“Be patient with yourself, nothing in nature blooms all year.” -unknown
There was a night that I let him cry. I let him cry for what seemed like an eternity, but was actually an hour. It was the longest hour of my life as I sat outside his room and cried with him. I knew he was safer in his crib than with me. I was beyond the point of exhaustion. It had been months since I slept more than 2-3 hours at at time and I had hit the end of the road. It took an incredible amount of strength to sit there and just pray for him while feeling like the worst mother ever in the world of mothers. Ironic enough this would not be the last time I ever felt this way, but now I’ve come to expect these feelings of mom guilt and know how to wrangle them in a bit better than I used to. Being a first time mom is the most confusing time of a woman’s life, or at least it was for me.
Swaddle the baby, but not too tight. Feed the baby every two hours, unless they didn’t get a good feed, then feed them on demand when you think they are hungry. Hold the baby, but not too much other wise they will never want to be put down. Always burp the baby, but not too hard. Rock the baby, but not too fast or too slow because you might fall asleep with them. NEVER sleep with the baby, unless you are so tired and that is the only way you will get sleep. Don’t put the baby in his crib too soon, he might feel abandoned, but don’t do it too late other wise he will never want to sleep alone. Breastfeed as long as you can, but not too long or people will judge you. Its a world of contradictories and first time moms are left to decipher what it all means.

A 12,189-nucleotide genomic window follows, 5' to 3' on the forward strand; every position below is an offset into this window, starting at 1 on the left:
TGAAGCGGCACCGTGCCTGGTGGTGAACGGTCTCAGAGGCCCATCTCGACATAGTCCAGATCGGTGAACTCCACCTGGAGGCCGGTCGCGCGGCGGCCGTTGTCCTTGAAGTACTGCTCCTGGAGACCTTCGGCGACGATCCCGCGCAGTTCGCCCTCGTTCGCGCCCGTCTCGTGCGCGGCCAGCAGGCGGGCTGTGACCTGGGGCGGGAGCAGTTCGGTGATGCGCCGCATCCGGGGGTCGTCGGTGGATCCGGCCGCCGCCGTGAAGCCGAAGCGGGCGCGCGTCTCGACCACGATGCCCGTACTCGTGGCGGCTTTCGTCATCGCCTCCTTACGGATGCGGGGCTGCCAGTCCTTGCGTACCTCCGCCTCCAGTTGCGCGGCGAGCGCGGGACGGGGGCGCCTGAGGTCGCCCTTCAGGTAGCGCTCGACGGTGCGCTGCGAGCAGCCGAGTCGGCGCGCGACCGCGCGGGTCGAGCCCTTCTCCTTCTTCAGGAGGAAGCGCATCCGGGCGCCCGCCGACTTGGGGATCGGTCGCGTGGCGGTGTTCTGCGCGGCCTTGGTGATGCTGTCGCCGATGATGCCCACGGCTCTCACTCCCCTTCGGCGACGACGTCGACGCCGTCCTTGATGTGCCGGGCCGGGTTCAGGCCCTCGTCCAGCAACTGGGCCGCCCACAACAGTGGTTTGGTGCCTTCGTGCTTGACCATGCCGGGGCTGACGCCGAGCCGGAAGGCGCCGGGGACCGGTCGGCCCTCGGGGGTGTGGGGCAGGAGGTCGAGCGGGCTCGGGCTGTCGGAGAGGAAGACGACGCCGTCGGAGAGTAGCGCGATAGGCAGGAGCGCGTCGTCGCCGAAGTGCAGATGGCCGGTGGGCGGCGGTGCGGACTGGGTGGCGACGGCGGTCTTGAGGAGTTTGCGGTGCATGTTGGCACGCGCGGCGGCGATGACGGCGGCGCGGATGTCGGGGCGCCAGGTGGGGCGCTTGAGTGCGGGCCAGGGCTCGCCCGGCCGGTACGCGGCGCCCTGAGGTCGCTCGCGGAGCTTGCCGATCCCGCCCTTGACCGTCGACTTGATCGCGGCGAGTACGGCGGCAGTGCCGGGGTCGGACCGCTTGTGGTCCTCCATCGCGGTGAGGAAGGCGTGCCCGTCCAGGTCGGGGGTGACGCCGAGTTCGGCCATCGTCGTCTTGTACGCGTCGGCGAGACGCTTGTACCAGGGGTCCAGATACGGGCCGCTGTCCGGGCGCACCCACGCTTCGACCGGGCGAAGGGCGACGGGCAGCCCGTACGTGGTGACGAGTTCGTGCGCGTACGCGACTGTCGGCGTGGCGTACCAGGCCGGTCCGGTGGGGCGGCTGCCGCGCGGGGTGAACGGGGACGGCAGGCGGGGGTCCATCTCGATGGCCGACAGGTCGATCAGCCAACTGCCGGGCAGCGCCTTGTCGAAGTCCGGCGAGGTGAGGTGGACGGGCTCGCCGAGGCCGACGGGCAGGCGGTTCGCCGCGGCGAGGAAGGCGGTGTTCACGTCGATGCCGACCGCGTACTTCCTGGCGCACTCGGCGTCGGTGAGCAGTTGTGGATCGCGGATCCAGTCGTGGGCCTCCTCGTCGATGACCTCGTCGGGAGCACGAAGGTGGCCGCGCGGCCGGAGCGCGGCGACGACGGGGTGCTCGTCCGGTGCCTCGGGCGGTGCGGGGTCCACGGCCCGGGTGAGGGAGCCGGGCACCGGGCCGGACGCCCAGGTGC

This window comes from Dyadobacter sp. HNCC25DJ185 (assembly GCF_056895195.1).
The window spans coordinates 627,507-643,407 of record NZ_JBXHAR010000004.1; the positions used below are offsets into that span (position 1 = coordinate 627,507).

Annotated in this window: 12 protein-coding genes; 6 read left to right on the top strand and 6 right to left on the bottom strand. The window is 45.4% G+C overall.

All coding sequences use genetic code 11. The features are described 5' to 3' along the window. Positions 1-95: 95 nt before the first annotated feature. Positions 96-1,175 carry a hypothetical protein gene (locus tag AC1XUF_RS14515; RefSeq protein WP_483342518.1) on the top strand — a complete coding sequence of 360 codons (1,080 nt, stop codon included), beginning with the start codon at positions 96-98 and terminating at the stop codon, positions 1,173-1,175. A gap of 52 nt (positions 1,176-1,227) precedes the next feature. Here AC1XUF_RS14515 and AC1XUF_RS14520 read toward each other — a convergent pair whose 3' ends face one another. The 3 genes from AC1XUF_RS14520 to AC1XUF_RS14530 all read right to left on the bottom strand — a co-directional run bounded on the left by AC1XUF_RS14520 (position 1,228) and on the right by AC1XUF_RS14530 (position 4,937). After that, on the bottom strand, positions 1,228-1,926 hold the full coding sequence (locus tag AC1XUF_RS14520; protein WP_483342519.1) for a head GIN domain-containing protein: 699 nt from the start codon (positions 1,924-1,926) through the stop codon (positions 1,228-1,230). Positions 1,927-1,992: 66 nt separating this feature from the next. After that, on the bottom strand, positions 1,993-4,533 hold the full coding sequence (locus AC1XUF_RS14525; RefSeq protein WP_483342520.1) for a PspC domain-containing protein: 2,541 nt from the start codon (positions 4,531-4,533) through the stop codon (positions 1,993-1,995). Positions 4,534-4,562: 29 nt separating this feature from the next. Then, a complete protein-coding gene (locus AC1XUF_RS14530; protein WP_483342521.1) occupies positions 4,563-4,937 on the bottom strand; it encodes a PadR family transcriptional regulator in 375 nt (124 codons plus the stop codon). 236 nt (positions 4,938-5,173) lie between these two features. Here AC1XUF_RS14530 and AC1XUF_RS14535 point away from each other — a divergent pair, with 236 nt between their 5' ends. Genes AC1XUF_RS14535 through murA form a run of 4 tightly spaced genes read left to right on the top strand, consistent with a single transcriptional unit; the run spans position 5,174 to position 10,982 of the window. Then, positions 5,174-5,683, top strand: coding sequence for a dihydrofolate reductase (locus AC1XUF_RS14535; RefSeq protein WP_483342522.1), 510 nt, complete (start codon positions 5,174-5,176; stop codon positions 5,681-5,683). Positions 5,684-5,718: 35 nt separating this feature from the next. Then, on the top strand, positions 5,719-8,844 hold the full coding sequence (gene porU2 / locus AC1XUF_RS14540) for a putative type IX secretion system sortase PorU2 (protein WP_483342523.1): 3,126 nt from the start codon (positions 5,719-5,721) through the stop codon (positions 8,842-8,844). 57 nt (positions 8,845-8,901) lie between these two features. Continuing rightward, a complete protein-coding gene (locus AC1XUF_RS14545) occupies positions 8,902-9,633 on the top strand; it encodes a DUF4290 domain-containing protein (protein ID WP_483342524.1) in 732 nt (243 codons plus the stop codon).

The pressure was too much for me and there were definite feelings of “I can’t do this,” “maybe I was not cut out for this,” and lots of “I’m not sure how I’m going to get through this?” Looking back now with some distance from it all I think it is safe to say I struggled with some form of Post Partum Depression. In order to help other women, like myself, I wanted to bring more light to this topic to make sure the one mom reading this who has asked herself these same questions knows she is NOT ALONE. In fact, she is in very good company. (To read more of my baby blue struggles click here)